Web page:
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Monitor and maintain for optimum pond performance

Todd Johnson, OSU Agricultural Communications Services pond-cattle-banner.jpg
Marley Beem, Oklahoma State University Extension specialist in aquaculture, recommends preventing erosion by keeping a close eye on pond basins where cattle congregate.
Double-check pond control structures to make sure they are functioning properly.

Eastern and central Oklahoma have experienced heavy rains during the past few weeks, and the precipitation gives landowners an opportunity to evaluate their ponds.

In a general purpose pond as well as one available to livestock, Marley BeemOklahoma State University Extension specialist in aquaculture, said landowners should monitor the overflow structures — such as an internal standpipe — for floating debris.

“After a major overflow event has occurred, remove any floating limbs or items that impede or clog the pipe,” Beem said. “One of the major dangers of a failed primary spillway is overtopping, which can quickly lead to a dam blowout.”

Spillway structures have a limited lifetime of anywhere from 20 to 50 years before corrosion compromises their integrity. When a primary spillway can no longer handle the amount of water delivered by a watershed, an auxiliary spillway functions to allow a safe overflow. This is a flat, earthen channel around one end of the dam. Beem advises quickly repairing any erosion and keeping the channel well vegetated and free of debris.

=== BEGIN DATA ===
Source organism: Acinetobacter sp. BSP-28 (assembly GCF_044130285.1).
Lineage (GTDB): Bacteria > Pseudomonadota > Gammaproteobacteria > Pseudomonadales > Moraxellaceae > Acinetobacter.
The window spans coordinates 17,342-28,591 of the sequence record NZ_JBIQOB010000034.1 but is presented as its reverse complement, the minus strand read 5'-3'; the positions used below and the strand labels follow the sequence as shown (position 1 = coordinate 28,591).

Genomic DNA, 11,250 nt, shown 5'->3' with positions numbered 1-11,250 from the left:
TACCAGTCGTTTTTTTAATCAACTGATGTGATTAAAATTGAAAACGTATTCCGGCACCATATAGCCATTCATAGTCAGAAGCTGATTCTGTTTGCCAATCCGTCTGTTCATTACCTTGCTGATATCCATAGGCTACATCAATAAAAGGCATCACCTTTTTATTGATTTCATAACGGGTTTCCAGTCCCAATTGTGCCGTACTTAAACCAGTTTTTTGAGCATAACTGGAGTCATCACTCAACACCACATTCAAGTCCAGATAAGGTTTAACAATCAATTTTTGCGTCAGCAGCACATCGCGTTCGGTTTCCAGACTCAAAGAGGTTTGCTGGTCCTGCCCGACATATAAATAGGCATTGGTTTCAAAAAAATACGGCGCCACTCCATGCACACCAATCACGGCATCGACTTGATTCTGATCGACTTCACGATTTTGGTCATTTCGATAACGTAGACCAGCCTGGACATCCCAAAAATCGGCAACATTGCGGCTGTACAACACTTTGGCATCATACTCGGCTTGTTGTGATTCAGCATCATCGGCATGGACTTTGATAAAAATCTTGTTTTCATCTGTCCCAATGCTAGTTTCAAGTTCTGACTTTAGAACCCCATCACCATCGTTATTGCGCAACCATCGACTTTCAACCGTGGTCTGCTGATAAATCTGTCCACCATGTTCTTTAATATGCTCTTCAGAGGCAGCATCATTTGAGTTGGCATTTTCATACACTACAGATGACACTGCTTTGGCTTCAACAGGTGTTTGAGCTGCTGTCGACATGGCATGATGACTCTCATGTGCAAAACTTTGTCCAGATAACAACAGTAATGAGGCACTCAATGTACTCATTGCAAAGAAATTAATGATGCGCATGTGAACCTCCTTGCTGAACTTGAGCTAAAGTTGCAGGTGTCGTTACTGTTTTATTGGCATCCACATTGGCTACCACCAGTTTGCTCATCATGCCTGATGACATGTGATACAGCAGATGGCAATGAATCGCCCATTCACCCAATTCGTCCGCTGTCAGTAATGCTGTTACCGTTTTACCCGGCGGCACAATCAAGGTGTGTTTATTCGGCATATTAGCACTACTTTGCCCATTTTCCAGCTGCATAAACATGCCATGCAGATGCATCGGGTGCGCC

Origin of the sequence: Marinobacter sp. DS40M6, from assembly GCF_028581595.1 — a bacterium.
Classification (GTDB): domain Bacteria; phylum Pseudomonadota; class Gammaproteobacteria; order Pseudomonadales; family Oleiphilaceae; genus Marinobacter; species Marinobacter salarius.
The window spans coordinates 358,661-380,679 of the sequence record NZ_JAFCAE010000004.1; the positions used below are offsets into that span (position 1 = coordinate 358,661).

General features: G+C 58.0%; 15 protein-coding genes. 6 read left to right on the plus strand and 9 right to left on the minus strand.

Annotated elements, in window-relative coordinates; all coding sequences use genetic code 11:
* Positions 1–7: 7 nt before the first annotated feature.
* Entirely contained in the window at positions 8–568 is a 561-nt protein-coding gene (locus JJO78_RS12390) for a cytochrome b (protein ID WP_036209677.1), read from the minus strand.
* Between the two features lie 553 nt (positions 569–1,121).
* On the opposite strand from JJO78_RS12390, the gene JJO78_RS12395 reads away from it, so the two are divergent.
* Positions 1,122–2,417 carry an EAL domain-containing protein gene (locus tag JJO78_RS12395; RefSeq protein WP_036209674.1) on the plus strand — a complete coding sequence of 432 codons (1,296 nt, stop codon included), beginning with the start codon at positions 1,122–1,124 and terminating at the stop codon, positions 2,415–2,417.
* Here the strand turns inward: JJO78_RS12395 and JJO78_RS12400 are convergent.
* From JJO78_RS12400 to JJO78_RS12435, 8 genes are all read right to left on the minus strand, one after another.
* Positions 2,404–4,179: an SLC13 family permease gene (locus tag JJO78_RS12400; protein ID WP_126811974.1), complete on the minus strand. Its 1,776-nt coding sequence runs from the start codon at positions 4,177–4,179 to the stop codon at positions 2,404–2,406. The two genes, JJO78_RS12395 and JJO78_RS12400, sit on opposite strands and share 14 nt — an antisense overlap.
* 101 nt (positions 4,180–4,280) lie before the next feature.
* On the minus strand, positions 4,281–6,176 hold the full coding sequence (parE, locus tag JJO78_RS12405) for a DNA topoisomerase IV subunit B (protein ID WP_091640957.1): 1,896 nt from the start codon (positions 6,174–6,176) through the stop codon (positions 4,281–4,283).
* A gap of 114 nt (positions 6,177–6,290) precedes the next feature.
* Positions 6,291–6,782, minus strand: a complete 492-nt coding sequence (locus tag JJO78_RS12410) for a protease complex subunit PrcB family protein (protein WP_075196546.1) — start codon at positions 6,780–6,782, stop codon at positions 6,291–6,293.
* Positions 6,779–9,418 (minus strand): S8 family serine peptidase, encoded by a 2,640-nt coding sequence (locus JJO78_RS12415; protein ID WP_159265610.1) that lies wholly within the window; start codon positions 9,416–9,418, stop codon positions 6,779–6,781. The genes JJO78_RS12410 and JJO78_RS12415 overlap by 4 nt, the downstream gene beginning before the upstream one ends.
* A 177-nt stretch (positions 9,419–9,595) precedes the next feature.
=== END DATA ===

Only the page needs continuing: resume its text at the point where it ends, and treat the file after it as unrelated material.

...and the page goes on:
“Flowing water has tremendous cutting power, so it’s well worth your time and effort to make sure your control structures are functioning as intended,” he said.

Beem also recommends monitoring the following pond features:

  • Aquatic plant growth — watch for significant expansion of plants on a yearly basis. Ponds become choked with weeds incrementally over several years.
  • Pond basin — the soft, saturated soils of the pond edge where cattle stand to drink is always vulnerable. Hoof damage can shallow out a pond leading to weed problems.
  • Fish populations — assess what fish are currently in the pond before adding fingerlings. Restocking is a waste if the investment of fingerlings is eaten by bass.

“If ponds are overcrowded or full of undesirable fish, such as mud cats and common carp, you will never get the pond back into balance,” he said. “Assess any species that is overabundant and skinny and try to thin out those numbers to ensure the ones that remain have enough natural food to eat.”

Learn more about ponds in Beem’s Naturally Speaking segment on SUNUP TV and read how routine maintenance can save on costly repairs.

Source: is OSU, which is solely responsible for the information provided and is wholly owned by the source. Informa Business Media and all its subsidiaries are not responsible for any of the content contained in this information asset.
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